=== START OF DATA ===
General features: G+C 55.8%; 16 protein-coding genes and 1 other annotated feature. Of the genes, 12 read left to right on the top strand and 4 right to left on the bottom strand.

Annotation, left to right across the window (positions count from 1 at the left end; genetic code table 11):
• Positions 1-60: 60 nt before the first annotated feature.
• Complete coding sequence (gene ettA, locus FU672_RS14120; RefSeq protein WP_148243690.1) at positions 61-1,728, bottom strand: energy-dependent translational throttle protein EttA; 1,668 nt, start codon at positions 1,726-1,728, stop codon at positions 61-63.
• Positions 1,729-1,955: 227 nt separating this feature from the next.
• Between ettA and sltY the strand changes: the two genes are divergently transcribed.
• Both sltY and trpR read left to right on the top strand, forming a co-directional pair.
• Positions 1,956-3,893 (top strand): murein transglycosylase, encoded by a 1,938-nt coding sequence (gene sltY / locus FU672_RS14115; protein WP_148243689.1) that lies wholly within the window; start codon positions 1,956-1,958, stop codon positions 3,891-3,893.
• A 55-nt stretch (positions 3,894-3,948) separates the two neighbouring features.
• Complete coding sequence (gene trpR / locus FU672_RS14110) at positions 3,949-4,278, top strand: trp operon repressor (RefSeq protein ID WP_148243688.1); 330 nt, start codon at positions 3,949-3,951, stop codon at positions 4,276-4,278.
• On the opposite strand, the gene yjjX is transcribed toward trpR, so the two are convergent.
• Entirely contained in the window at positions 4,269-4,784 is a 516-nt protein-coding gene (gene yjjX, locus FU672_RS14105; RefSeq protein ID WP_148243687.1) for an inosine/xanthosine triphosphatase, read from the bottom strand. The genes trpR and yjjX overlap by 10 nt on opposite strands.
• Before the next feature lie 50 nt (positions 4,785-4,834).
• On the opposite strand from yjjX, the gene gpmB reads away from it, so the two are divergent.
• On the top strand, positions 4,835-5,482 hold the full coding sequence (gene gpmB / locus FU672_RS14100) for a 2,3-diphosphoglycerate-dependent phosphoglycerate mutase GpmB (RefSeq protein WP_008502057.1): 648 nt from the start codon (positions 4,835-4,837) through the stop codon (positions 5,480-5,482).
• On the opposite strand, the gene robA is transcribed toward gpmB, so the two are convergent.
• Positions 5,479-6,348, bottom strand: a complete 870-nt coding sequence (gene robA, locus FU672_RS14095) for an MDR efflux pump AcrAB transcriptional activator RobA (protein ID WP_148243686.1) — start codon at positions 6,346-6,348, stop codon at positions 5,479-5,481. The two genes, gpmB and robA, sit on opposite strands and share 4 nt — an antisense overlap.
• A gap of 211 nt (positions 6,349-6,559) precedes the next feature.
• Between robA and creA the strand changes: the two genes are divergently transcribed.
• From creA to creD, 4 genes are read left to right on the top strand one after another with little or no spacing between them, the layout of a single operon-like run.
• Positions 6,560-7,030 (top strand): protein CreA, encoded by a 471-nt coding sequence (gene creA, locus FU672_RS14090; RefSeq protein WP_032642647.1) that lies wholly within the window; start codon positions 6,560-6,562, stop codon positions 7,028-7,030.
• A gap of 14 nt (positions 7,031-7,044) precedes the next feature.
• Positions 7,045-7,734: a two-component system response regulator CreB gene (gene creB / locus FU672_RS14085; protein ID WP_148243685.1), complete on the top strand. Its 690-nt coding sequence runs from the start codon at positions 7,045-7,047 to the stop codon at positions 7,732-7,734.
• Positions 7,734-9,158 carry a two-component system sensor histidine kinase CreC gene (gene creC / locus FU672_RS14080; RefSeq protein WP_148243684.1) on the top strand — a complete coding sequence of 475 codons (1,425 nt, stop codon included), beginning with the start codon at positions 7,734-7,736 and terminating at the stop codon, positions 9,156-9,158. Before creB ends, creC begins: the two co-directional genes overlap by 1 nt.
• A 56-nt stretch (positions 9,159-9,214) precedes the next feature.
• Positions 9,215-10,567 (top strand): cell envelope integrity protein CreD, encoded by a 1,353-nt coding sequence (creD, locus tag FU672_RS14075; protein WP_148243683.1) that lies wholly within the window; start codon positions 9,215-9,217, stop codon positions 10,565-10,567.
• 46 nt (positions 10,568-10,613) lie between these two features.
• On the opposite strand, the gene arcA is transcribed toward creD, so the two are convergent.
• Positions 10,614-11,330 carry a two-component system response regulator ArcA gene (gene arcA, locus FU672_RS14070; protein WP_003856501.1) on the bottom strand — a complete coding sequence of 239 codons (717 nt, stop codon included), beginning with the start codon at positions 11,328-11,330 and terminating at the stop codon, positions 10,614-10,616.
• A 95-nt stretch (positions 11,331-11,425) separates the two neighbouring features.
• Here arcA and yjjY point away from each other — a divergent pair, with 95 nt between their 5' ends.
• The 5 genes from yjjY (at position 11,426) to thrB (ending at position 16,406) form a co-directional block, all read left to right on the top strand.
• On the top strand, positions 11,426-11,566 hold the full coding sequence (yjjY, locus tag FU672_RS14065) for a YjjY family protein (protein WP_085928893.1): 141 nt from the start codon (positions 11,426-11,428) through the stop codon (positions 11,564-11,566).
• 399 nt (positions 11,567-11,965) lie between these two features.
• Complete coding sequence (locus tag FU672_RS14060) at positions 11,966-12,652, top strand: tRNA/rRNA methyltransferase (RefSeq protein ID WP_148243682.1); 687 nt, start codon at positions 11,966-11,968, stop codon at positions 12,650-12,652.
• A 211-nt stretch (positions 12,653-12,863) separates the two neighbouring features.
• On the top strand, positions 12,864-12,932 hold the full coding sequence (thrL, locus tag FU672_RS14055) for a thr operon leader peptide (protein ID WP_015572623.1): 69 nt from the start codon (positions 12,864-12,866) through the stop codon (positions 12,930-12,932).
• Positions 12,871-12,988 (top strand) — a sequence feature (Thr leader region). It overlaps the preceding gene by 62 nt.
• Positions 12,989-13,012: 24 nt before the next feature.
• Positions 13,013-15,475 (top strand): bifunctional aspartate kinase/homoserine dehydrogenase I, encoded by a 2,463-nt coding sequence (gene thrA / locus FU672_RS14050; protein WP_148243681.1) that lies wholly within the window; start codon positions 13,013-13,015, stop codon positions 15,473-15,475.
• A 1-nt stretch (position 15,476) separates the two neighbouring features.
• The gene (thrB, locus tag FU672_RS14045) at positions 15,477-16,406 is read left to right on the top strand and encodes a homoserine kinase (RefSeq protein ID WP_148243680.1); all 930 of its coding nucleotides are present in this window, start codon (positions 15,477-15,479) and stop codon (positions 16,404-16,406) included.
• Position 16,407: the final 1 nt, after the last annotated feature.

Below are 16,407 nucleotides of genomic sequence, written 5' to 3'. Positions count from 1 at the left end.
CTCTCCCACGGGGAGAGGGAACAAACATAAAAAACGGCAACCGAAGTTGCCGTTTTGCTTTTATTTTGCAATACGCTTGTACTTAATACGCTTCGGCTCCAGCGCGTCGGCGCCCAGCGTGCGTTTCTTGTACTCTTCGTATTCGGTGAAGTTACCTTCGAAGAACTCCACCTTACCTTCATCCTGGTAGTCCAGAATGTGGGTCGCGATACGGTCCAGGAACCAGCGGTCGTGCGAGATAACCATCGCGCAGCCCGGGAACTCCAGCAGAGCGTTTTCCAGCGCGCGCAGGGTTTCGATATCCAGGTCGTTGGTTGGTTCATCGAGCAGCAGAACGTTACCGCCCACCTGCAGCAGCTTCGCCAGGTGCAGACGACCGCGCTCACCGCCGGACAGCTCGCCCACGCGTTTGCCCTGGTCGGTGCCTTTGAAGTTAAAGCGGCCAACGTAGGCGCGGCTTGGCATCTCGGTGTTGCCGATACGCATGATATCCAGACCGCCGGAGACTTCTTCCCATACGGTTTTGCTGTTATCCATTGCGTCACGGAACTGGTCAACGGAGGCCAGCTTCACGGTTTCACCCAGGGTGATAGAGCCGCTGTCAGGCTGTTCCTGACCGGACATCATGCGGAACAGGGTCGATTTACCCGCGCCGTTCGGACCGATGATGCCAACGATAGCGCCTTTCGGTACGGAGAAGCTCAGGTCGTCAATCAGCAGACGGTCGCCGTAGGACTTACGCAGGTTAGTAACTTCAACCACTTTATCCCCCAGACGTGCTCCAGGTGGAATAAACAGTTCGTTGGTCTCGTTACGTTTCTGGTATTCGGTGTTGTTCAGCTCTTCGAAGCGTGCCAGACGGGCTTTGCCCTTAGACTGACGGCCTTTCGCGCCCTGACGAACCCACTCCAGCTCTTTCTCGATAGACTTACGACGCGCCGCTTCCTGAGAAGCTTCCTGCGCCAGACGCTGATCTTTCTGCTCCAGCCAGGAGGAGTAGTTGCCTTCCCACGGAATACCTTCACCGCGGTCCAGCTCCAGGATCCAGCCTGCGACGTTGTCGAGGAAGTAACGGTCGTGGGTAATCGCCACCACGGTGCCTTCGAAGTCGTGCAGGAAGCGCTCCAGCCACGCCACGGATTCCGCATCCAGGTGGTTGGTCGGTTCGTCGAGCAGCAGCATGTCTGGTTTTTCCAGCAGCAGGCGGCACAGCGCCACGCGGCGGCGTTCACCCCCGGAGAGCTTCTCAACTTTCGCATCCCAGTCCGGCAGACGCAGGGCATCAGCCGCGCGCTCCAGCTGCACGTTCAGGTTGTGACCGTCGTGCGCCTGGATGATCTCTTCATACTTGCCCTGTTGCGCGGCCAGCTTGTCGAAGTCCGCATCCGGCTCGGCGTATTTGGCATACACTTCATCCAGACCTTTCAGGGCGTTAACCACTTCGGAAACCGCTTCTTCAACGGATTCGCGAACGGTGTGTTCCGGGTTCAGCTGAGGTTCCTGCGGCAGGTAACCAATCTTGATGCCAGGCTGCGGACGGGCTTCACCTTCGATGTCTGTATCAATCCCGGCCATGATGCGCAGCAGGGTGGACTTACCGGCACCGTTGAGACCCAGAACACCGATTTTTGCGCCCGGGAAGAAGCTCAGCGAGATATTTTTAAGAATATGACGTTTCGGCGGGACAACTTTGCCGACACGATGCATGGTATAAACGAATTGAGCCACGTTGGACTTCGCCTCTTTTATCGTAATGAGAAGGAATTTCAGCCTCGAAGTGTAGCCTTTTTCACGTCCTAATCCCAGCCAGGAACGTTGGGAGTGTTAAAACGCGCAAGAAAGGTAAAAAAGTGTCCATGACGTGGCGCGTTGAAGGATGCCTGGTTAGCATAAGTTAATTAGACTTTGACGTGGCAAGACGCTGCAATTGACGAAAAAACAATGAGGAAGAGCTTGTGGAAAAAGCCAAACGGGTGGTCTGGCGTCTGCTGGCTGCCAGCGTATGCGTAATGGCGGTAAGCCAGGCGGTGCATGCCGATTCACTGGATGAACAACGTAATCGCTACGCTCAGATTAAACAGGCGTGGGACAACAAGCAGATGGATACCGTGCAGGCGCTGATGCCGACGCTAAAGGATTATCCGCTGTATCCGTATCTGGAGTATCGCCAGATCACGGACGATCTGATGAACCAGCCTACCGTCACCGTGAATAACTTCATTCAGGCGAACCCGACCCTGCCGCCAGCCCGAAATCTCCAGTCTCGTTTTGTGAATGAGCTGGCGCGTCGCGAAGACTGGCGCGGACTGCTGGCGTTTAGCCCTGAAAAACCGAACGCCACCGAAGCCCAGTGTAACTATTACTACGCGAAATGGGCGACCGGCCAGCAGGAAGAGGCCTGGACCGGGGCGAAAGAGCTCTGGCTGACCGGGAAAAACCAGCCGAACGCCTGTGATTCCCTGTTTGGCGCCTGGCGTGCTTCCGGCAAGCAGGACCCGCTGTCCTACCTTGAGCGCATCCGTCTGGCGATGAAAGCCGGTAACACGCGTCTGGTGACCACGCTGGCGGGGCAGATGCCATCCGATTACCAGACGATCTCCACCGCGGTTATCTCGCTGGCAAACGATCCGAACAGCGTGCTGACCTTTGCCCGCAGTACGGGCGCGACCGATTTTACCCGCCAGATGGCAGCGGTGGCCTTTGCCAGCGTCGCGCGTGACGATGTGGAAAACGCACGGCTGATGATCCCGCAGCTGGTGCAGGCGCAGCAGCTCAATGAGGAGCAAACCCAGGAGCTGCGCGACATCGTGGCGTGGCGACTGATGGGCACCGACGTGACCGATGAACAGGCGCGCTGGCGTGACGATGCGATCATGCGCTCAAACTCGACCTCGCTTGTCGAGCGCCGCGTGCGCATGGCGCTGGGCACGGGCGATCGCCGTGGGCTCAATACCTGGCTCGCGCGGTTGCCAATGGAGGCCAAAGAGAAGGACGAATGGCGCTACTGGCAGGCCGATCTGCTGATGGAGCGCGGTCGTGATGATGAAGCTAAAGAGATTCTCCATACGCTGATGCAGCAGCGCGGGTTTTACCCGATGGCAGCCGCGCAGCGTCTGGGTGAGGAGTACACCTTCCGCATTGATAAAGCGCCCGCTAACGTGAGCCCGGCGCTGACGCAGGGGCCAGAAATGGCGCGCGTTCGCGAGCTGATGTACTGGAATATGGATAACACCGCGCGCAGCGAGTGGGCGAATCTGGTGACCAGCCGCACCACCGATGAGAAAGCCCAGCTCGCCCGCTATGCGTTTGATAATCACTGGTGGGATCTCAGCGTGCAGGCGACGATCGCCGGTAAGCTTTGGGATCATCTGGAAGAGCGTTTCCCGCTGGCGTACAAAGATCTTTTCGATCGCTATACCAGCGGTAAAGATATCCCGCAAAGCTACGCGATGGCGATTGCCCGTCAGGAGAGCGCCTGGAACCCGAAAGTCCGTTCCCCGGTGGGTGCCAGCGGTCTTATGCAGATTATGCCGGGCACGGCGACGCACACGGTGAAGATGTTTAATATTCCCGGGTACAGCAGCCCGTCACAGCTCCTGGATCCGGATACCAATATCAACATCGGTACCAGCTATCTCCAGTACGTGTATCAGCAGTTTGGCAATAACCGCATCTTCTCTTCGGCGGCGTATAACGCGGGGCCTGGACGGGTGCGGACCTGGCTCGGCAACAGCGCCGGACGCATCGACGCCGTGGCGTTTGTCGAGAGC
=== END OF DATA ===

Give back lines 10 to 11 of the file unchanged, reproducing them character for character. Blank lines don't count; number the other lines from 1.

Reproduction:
• Complete coding sequence (gene trpR / locus FU672_RS14110) at positions 3,949-4,278, top strand: trp operon repressor (RefSeq protein ID WP_148243688.1); 330 nt, start codon at positions 3,949-3,951, stop codon at positions 4,276-4,278.
• On the opposite strand, the gene yjjX is transcribed toward trpR, so the two are convergent.